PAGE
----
In the EU, the amount of municipal waste generated per person in 2019 amounted to 502 kg, down by 3 % compared with its peak of 518 kg per person in 2008. On average, a limited share (48 %) of the municipal waste generated is recycled or composted, with the rest being landfilled or incinerated. Organic materials and food waste are the largest components of the total municipal waste generated, accounting together between 30 % and 50 %.
A versatile biorefinery concept
By converting municipal solid waste into chemical feedstocks, chemical recycling processes can significantly improve recycling rates of organic waste into higher-value products compared to compost or bioenergy production. The EU-funded PERCAL project developed innovative, sustainable solutions for waste management that help implement a circular economy. The development and optimisation of a versatile biorefinery that combines hydrolysis and fermentation of raw materials in a single step represents a qualitative leap in the valorisation of municipal organic waste. PERCAL leveraged PERSEO Bioethanol®, a pre-commercial scale plant in Valencia, Spain, developed by PERSEO Biotechnology with a capacity to process 25 tonnes of organic waste a day. “Our technology replaces the use of fossil sources to produce sustainable, high-value chemicals from organic waste that are used in a broad range of everyday products. Organic waste valorisation should increase the competitiveness of the European industry and reduce pressure on the environment, helping waste streams divert from landfills and incineration,” notes Caterina Coll, CEO of PERSEO Biotechnology.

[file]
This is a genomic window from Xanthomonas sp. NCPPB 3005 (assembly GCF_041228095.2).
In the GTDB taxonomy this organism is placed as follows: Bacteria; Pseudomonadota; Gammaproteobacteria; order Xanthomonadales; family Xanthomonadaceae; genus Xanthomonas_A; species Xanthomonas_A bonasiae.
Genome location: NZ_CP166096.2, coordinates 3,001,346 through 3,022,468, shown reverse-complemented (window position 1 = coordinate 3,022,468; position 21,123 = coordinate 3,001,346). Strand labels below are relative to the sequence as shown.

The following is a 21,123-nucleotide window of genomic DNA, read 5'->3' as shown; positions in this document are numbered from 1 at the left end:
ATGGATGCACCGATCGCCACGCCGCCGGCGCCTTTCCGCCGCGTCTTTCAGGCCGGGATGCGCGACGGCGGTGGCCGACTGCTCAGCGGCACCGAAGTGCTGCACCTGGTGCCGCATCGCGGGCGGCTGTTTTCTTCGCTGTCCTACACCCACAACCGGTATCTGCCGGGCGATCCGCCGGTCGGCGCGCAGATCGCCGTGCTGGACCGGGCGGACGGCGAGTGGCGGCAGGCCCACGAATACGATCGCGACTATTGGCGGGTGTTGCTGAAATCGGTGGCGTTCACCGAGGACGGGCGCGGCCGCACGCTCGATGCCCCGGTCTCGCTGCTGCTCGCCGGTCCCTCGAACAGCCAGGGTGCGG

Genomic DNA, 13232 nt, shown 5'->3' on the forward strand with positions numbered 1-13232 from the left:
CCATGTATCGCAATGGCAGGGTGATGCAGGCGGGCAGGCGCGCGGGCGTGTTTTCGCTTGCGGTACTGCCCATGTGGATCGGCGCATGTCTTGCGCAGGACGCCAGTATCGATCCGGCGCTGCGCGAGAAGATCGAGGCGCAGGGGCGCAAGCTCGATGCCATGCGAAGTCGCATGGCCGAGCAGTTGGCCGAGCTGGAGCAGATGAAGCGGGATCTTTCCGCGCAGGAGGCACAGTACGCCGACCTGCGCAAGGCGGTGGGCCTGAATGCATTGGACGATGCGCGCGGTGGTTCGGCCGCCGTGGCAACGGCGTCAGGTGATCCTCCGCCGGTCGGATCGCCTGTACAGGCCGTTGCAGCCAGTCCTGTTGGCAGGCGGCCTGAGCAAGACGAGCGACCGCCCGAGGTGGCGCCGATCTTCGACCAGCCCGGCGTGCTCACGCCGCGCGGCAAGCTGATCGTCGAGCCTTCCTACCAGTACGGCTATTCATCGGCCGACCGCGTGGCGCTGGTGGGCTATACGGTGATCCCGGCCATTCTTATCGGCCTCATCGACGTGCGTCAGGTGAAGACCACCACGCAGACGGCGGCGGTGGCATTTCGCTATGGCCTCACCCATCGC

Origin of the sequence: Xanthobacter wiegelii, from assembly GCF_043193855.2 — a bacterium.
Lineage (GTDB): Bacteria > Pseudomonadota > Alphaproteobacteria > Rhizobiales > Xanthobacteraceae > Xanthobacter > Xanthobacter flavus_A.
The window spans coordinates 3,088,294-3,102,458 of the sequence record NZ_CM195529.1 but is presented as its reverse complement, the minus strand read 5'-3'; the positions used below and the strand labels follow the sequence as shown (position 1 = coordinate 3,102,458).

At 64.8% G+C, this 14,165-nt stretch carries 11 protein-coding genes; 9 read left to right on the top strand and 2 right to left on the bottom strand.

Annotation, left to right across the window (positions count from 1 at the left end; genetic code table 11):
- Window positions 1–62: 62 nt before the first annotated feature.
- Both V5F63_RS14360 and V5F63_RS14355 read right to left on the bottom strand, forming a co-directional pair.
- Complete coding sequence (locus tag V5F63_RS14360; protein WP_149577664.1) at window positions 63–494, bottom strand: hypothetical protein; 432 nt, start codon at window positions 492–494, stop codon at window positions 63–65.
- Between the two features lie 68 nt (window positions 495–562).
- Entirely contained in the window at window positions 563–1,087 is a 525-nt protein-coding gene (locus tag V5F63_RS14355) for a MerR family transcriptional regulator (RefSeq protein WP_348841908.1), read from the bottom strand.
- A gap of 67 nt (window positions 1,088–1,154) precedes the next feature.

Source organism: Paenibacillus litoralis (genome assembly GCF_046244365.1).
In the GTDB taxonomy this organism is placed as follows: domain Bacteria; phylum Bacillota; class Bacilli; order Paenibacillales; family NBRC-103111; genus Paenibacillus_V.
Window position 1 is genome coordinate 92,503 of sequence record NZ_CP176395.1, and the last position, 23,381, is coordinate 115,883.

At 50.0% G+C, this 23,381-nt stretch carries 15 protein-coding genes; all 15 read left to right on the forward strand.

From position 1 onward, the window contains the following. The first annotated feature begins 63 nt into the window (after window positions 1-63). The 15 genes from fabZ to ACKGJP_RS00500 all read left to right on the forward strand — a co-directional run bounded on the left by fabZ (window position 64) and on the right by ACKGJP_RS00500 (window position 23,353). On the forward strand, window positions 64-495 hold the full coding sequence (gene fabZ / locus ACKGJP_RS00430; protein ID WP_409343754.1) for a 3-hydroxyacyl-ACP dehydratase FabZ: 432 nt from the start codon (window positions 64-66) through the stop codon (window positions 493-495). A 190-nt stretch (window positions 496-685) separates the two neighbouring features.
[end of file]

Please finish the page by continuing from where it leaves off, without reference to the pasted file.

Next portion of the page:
Repurposing garbage into second-generation bioproducts
PERCAL exploited the organic fraction of municipal solid waste as feedstock to develop intermediate chemical products with huge industrial interest. These intermediate chemicals include succinic acid, lactic acid and ethanol, which are all complementary to the bioethanol produced by PERSEO Biotechnology’s biorefinery system. Leveraging the project partner’s extensive experience in PERSEO Bioethanol®, researchers combined several efficient commercial enzyme cocktails that render carbohydrate hydrolysis more effective. Chemical intermediates lactic acid and succinic acid were produced from the fermentation of hydrolysates (derived from the organic fraction of municipal solid waste) by using novel electrodialysis and membrane electrolysis methods. Researchers also valorised the protein and lipid content stemming from the fermentation by-products to produce bio-based surfactants. “We used a prototype reactive distillation plant to upscale the production of ethyl lactate derived from lactic acid. This colourless liquid could find use in cleaning products and printing inks. Using suitable catalysers, we also derived renewable hot melt adhesives (lactide and polylactic acid) through the reactive extrusion of lactic acid and other co-monomers. These co-melt adhesives hold great promise for packaging applications,” explains Coll. Succinic acid could serve as a building block in polyol production. These organic compounds enable creation of flexible textile coatings based on polyurethane. PERCAL innovations reflect a consolidated biotransformation strategy for producing high-value chemicals from the organic fraction of municipal solid waste. Further progress in meeting bioprocessing challenges could someday render organic waste conversion into useful products competitive with existing processes.
PERCAL, municipal solid waste, biorefinery, lactic acid, high-value chemicals, organic fraction, fermentation, hydrolysis, bioethanol, succinic acid, biosolvents